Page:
Carlos Ghosn, the former head of Nissan who has been accused of funneling money from French automaker Renault to fund his luxury lifestyle, has sued Nissan for $1 billion claiming libel, defamation and the fabrication of material evidence, Reuters reported Tuesday.
Ghosn, who fled Japan after he said Nissan and 12 connected people arranged for his arrest for financial misconduct, filed the lawsuit in his home country of Lebanon.
Controversy has since shrouded the journey as maritime experts and others question why the submersible—which was built using parts from RV supplier Camping World and is controlled with a 2011 Logitech gamepad controller— was allowed to make the journey in the first place.
The lawsuit claims $588 million in lost compensation and costs, as well as $500 million in punitive measures, according to Bloomberg.
Ghosn was arrested in Japan in late 2018 on charges he says were fabricated in a plot by Nissan executives to block a merger; he escaped the country aboard a private jet the following year.
The ex-CEO is accused of funneling funds from the French automaker Renault through Oman-based vehicle distributor Suhail Bahwan Automobiles and using the money for purchases like a 120-foot luxury yacht.
Ghosn, who was hired by Renault in 1996, was the driving force behind the 1999 alliance formed between the French automaker and Nissan. He was named president of Nissan in 2000 and CEO in 2001. Mitsubishi was added to the partnership in 2017 and Ghosn served as the chairman and CEO of the Renault–Nissan–Mitsubishi Alliance until his arrest. Ghosn and his top aide, Greg Kelly, were arrested in Japan in November of 2018 and held for questioning over allegations of false accounting. Ghosn was fired from Nissan’s board the same day and Nissan chief executive Hiroto Saikawa claimed the pair underreported their pay, a violation of securities law, and used company money for personal use. Ghosn fled Japan in December of 2019 and has since doubled down on claims of his innocence, claiming Nissan officials colluded with Japanese prosecutors to have him arrested out of bitterness that Renault had too much influence over the company. Ghosn has accused the prosecutors of leaking false information to the press in a bid to ruin his reputation. Ghosn settled with the Securities and Exchanges Commission over $140 million of false financial disclosures to investors relating to his salary and benefits. Nissan and Ghosn settled without admitting or denying the SEC’s allegations.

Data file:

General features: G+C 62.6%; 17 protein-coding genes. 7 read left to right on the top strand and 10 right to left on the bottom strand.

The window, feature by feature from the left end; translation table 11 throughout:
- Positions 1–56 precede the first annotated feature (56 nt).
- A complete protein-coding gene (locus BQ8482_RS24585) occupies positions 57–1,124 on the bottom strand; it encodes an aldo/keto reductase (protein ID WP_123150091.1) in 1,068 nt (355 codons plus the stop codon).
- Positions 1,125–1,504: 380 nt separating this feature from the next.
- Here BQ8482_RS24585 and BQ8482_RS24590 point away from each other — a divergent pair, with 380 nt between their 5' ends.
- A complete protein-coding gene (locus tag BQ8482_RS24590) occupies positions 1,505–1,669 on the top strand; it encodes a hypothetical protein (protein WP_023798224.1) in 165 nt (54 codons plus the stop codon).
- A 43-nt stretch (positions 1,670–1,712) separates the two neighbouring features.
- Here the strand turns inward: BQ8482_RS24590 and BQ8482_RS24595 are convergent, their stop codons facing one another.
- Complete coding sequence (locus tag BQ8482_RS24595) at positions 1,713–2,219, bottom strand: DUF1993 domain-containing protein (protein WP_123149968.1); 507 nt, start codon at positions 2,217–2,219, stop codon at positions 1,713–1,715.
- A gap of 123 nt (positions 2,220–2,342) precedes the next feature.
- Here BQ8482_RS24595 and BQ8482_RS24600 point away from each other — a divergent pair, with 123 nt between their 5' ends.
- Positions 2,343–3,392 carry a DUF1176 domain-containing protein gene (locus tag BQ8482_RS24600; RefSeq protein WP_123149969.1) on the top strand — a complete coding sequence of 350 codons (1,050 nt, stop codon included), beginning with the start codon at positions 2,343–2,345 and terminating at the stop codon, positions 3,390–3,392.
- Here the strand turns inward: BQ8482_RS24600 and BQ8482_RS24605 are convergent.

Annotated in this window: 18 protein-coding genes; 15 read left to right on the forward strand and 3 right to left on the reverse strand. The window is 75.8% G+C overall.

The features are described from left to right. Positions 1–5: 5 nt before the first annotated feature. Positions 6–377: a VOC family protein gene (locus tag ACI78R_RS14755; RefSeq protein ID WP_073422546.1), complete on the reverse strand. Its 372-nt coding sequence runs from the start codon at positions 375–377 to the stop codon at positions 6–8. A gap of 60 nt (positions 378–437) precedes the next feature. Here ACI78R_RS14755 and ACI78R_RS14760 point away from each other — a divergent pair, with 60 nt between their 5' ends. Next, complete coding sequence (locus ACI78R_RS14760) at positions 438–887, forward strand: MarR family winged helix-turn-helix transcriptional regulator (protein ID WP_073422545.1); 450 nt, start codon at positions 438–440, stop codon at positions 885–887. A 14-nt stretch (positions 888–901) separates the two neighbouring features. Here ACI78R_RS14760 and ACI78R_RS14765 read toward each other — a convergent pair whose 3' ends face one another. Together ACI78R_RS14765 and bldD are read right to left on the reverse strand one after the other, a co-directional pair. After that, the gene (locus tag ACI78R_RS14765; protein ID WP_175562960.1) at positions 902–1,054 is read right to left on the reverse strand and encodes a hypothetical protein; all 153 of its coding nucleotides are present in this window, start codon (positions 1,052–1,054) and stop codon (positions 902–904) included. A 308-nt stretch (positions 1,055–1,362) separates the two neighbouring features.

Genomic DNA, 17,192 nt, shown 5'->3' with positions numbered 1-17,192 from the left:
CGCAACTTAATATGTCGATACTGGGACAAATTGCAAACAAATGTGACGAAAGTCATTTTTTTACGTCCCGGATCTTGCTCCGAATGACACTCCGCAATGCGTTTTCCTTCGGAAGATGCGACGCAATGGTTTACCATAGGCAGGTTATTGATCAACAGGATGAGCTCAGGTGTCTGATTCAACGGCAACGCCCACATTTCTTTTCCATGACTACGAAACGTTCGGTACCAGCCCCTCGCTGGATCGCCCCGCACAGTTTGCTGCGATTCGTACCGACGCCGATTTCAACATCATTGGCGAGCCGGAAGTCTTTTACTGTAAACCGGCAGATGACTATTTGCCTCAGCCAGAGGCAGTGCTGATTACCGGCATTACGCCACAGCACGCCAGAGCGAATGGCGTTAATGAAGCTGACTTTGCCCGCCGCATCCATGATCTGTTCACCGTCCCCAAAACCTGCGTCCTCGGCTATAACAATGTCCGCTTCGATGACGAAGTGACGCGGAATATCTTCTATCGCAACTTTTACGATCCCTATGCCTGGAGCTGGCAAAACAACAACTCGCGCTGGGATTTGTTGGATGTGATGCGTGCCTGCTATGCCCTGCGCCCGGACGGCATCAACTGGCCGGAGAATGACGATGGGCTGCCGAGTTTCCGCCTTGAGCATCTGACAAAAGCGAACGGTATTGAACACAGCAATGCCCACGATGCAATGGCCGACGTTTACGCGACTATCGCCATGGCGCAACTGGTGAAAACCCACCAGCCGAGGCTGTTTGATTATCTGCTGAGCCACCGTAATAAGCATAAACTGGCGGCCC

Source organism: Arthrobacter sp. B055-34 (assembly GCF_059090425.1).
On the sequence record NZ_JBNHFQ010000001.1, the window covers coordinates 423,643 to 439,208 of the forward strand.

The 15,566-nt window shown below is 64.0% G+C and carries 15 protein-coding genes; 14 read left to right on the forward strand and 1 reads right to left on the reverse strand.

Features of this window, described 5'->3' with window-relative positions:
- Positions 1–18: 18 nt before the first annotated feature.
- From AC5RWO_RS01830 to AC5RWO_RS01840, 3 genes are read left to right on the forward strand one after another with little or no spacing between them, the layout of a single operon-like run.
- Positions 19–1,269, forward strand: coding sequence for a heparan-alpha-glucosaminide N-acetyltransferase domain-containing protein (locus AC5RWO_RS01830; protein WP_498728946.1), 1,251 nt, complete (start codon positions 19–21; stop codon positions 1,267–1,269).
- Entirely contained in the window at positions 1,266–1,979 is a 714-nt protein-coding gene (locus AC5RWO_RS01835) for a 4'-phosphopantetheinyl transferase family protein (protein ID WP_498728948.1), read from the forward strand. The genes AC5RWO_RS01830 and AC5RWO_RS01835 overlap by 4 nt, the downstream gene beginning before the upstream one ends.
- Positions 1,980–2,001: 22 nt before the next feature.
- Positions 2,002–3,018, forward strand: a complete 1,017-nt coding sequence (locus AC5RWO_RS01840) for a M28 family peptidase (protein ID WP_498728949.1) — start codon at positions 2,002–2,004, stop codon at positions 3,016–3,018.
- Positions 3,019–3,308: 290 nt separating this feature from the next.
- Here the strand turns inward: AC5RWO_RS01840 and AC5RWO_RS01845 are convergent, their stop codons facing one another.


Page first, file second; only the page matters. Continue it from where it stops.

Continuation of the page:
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A Lebanese prosecutor has scheduled a court session on Sept. 18 to begin proceedings, Reuters reported.
The $1 billion lawsuit is the latest in a series of court proceedings with Nissan and its ex-chief. The Ghosn family sued Nissan immediately following the arrest, after the company allegedly changed the locks to homes in Rio de Janeiro and Beirut, paid for with money from Nissan and Zi-A, the Wall Street Journal reported. Courts later granted the family access to their Rio apartment and Beirut mansion to collect personal items. Ghosn then filed a wrongful termination suit against Nissan in Amsterdam in 2019, saying he was dismissed from the carmaker’s Dutch unit and by a joint venture called Nissan-Mitsubishi BV. The Dutch court later ordered him to repay $6.1 million in wages to Nissan and Mitsubishi, Reuters reported. Nissan in 2020 filed a $91 million civil lawsuit against Ghosn seeking to “recover a significant part of the monetary damages inflicted on the company by its former chairman as a result of years of his misconduct and fraudulent activity,” Bloomberg reported. That suit is still pending, as are the criminal charges he faces in Japan for underreporting compensation.
The Fall of the House of Ghosn (Wall Street Journal)